What new vehicle technologies are around the corner?

Have a look at 5 things we think you will see in vehicles of the future:
The automotive industry is endlessly developing and adding new technologies to vehicles. Usually based on safety, efficiency, comfort, and entertainment or just plan new innovation. Reading currently about what’s being tested, here are 5 top rated technologies that will more than likely make it into production.
Vehicle-2-Vehicle1. Vehicles that communicate with each other (V2V)
Ford is working on an emerging technology called Vehicle-to-Vehicle communication (V2V) that would drastically reduce vehicle related accidents. It works by sensing what other vehicles are doing around you and figures out if your or their approach would lead to an accident. It then works out what action your vehicle needs to take to avoid a collision. V2V works by using wireless signals to send information back and forth between vehicles about their position, speed and direction. This detail is then communicated to the vehicles around it in order to provide intelligence on how to keep everyone safe and avoid any possibility of a collision.
Vehicle-2-Infrastructure2. Vehicles that communicate with the road (V2I)
Coupled with V2V communication, Ford and other vehicle manufactures are looking at vehicle-to-infrastructure communication (V2I). V2I would allow vehicles to communicate with fixed objects like road signs or traffic signals and provide information to the vehicle about safety issues. V2I could also receive traffic information and updates from local traffic management systems and access the best possible routes and driving conditions. US reports are saying that this type of new technology in association with V2V could lead to an 80% reduction in vehicle accidents, something that could impact panel beaters and vehicle Insurance companies.
Self Drive Vehicles3. Self-driving vehicles
This isn’t totally new; we have all seen vehicles parallel parking without driver assistance in TV commercials for a while now. However that’s not a fully self-drive vehicle and the real self-drive future we think we will see a vehicle that needs no human assistance at all. We have read that Google engineers have already tested self-driving vehicles on more than 320,000 kilometers of public motorways and roads. The Google vehicle sees an image of the road, a map view and road signs and sees traffic lights before they're visible to the human eye. It uses lasers, radars and cameras; the vehicle can analyze and process information about its environment faster than you can.
Augmented Reality Dashboards4: Augmented Reality dashboards
This is about having real time information displayed on your dashboard or windscreen, relating to external objects around you that could be stationary or moving. A bit like a science fiction movie where an android looks at something and then brings up all the relevant information so it can identify what or who it is. Augmented Reality dashboards (AR) will function in a similar way. This is not totally new as BMW is already using a windshield display system. It currently displays only basic information but work is underway that will allow information and symbols to display on top of what the driver is seeing in real life. An example could be; you are approaching a vehicle at speed, a red icon would appear on the vehicle you're approaching and arrows will show you how to maneuver into the next lane before a possible collision. Augmented reality may not be here yet, but if these companies have their way, we'll be seeing it in our vehicles not too far away.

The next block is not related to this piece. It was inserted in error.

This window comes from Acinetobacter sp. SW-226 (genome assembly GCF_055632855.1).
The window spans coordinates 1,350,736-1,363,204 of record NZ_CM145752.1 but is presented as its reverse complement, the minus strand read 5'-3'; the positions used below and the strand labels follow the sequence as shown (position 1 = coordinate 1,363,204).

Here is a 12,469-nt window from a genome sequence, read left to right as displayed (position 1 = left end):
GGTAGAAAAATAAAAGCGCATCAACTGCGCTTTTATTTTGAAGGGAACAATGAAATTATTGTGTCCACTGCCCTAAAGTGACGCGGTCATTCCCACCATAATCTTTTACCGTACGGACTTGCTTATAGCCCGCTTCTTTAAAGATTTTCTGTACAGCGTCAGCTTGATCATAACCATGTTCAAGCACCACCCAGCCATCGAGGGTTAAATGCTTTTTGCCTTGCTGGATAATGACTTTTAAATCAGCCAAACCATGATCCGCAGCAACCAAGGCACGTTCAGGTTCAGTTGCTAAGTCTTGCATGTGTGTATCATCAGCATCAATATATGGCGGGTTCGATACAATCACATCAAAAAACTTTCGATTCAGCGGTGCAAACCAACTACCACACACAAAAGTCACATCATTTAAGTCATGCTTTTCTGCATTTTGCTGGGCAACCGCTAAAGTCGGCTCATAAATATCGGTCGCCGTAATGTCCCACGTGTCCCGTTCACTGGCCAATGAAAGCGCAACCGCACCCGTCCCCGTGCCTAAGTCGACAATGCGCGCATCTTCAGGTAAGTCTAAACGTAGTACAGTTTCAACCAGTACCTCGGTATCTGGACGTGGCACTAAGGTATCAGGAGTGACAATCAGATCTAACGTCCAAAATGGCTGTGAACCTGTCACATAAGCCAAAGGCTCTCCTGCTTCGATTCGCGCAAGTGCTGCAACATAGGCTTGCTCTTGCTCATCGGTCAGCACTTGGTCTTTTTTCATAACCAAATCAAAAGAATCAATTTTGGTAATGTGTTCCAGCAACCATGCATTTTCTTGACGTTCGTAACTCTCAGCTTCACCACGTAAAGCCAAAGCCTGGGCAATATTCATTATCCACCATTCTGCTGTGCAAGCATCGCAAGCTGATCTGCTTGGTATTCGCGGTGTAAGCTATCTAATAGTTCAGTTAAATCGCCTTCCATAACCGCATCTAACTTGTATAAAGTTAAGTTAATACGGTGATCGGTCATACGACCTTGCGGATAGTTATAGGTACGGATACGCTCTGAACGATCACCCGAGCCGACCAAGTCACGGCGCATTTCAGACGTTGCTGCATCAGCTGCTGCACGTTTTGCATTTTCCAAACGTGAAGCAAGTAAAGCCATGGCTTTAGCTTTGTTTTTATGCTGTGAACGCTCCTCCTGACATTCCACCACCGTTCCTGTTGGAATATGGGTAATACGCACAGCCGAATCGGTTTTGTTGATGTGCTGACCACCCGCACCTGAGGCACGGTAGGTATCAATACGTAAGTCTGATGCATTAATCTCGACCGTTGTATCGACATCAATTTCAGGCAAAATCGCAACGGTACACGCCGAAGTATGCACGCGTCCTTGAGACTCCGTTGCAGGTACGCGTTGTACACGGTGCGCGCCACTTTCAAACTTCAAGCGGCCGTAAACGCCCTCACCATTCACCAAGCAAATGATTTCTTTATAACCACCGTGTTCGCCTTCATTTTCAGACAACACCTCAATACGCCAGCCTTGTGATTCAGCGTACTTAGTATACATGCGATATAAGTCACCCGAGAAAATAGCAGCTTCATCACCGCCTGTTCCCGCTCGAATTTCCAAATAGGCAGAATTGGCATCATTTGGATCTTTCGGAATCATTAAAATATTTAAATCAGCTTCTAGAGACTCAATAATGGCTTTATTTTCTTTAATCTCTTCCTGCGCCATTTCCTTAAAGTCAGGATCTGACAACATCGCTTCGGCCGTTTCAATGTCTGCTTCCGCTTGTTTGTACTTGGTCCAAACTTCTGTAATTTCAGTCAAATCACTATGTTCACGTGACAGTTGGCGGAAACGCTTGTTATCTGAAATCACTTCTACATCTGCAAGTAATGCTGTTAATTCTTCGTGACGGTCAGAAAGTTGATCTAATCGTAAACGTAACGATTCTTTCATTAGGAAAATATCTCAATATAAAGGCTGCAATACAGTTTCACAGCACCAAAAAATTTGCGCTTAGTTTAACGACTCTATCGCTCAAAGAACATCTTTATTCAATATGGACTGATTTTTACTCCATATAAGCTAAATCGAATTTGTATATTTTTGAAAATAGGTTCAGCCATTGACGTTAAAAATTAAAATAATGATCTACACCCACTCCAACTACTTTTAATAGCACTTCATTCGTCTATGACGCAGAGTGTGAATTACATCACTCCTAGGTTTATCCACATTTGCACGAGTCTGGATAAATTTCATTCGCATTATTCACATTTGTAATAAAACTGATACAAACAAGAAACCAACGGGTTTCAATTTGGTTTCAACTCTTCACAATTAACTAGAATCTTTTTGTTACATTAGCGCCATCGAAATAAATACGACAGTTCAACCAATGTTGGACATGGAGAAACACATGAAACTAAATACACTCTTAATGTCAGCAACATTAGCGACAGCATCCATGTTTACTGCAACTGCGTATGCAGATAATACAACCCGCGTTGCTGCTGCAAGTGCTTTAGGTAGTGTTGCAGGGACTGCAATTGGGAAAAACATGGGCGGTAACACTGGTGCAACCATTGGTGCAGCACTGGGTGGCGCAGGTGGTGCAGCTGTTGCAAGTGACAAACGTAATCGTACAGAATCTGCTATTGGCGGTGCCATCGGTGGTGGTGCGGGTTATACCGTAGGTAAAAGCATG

Body Panel Energy Storage5: Energy-storing Body Panels
It is predicted that by 2040, half of all new passenger vehicles will be a type of hybrid. Lithium-ion batteries in hybrids have been getting better and better but the weight and space issue continues to be the major challenge here. That's where energy-storing body panels could play a part. Some vehicle manufacturers are currently researching and testing body panels that can store energy and charge faster than the conventional batteries today. The material being tested enables the vehicle to end up 15% lighter and would be manufactured using a combination of polymer fiber and carbon resin. It’s strong enough to be used in vehicles and pliable enough to be molded into body panels. The panels would be used to capture energy produced by regenerative braking or from your household electricity supply plugged in overnight. As the energy is stored it can then feed back to the vehicle when needed. This allows for a big reduction in Lithium-ion battery size and weight and eliminates energy currently needed to move the heavier hybrids around. Toyota is taking it one step further and researching body panels that would actually capture solar energy and store it in a lighter weight panel.

June 2014


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